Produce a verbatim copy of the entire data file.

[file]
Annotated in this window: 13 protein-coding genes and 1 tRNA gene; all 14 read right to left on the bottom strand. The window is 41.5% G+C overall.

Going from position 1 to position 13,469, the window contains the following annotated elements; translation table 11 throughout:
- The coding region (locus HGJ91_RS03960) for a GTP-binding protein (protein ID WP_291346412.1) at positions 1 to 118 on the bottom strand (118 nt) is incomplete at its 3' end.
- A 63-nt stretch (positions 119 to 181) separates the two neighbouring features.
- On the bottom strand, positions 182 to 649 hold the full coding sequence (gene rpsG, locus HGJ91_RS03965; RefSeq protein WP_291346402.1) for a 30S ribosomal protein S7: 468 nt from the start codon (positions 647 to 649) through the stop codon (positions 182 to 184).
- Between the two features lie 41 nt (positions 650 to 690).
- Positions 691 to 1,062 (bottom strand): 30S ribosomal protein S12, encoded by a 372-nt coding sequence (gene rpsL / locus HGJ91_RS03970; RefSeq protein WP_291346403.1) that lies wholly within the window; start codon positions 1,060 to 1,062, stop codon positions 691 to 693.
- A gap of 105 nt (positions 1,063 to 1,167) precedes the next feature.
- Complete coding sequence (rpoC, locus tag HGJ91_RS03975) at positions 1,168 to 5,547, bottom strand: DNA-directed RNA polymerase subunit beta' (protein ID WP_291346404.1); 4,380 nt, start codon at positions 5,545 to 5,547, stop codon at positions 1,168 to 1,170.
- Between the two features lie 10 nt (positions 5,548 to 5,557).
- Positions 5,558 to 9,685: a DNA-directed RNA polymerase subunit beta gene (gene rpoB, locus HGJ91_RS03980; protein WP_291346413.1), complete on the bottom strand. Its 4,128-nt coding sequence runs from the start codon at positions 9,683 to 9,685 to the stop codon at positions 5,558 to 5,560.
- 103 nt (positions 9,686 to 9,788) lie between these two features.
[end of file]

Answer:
Annotated in this window: 13 protein-coding genes and 1 tRNA gene; all 14 read right to left on the bottom strand. The window is 41.5% G+C overall.

Going from position 1 to position 13,469, the window contains the following annotated elements; translation table 11 throughout:
- The coding region (locus HGJ91_RS03960) for a GTP-binding protein (protein ID WP_291346412.1) at positions 1 to 118 on the bottom strand (118 nt) is incomplete at its 3' end.
- A 63-nt stretch (positions 119 to 181) separates the two neighbouring features.
- On the bottom strand, positions 182 to 649 hold the full coding sequence (gene rpsG, locus HGJ91_RS03965; RefSeq protein WP_291346402.1) for a 30S ribosomal protein S7: 468 nt from the start codon (positions 647 to 649) through the stop codon (positions 182 to 184).
- Between the two features lie 41 nt (positions 650 to 690).
- Positions 691 to 1,062 (bottom strand): 30S ribosomal protein S12, encoded by a 372-nt coding sequence (gene rpsL / locus HGJ91_RS03970; RefSeq protein WP_291346403.1) that lies wholly within the window; start codon positions 1,060 to 1,062, stop codon positions 691 to 693.
- A gap of 105 nt (positions 1,063 to 1,167) precedes the next feature.
- Complete coding sequence (rpoC, locus tag HGJ91_RS03975) at positions 1,168 to 5,547, bottom strand: DNA-directed RNA polymerase subunit beta' (protein ID WP_291346404.1); 4,380 nt, start codon at positions 5,545 to 5,547, stop codon at positions 1,168 to 1,170.
- Between the two features lie 10 nt (positions 5,548 to 5,557).
- Positions 5,558 to 9,685: a DNA-directed RNA polymerase subunit beta gene (gene rpoB, locus HGJ91_RS03980; protein WP_291346413.1), complete on the bottom strand. Its 4,128-nt coding sequence runs from the start codon at positions 9,683 to 9,685 to the stop codon at positions 5,558 to 5,560.
- 103 nt (positions 9,686 to 9,788) lie between these two features.